Yorkshire Cancer Research is encouraging people to consider reducing their alcohol intake as cancer rates in the area are closely linked to drink.
3% of all cancers are caused by alcohol
This equates to 1,000 new cancer cases in Yorkshire every year.
Rates of alcohol related cancer are higher than the national average across many areas of Yorkshire, particularly in men.
And Yorkshire Cancer Research are encouraging people to think twice about the amount of alcohol they consume particularly around the Christmas party season.
Can alcohol give you cancer?
The short answer is yes, it can.
Whilst it may take at least 10-15 years for health issues, such as cancer, to become apparent, it is clear that alcohol can be the cause of many forms of cancer.
Seven different forms of cancer including liver, breast, mouth, and throat, have been directly linked to alcohol consumption.
How can I reduce my alcohol intake?
The recommended government guidelines advise both men and women should consume less than 14 units of alcohol per week to ensure low health risks.
Yorkshire Cancer Research want to make reducing the amount of alcohol you drink as easy as possible with a few tips.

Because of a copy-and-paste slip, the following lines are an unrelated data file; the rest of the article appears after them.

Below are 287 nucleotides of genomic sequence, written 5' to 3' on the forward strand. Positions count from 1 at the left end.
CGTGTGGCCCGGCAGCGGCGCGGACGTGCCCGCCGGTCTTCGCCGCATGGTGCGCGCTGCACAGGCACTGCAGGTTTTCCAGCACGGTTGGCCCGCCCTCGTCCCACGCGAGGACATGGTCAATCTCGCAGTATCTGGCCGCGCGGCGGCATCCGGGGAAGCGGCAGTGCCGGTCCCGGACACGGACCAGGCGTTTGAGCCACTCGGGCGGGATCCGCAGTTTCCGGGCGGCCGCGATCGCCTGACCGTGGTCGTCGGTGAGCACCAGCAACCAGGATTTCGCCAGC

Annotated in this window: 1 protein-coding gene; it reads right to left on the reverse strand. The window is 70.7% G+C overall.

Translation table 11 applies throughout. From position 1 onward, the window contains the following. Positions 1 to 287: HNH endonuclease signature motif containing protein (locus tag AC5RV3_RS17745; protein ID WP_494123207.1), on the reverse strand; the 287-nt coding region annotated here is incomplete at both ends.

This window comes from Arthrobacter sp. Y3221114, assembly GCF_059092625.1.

- Have more alcohol free days in the week
- Set a drink limit on days when alcohol is consumed
- Set a spending limit on drinks and stick to it
- Have a low sugar soft drink or water between alcoholic drinks
- Try low-alcohol or non-alcohol alternatives
- Have smaller measures – for example choosing a small wine instead of a large one
- Getting moral support from friends and family
And it's not only the risk of alcohol related cancer you'll be reducing, it's also good if you're looking to reduce your calorie intake.
Beth Parsons from Stray FM's Health and Wellbeing Show talked to Leah Holtam from Yorkshire Cancer Research and Linda Harris from North Yorkshire Horizons about the impact alcohol can have on cancer rates: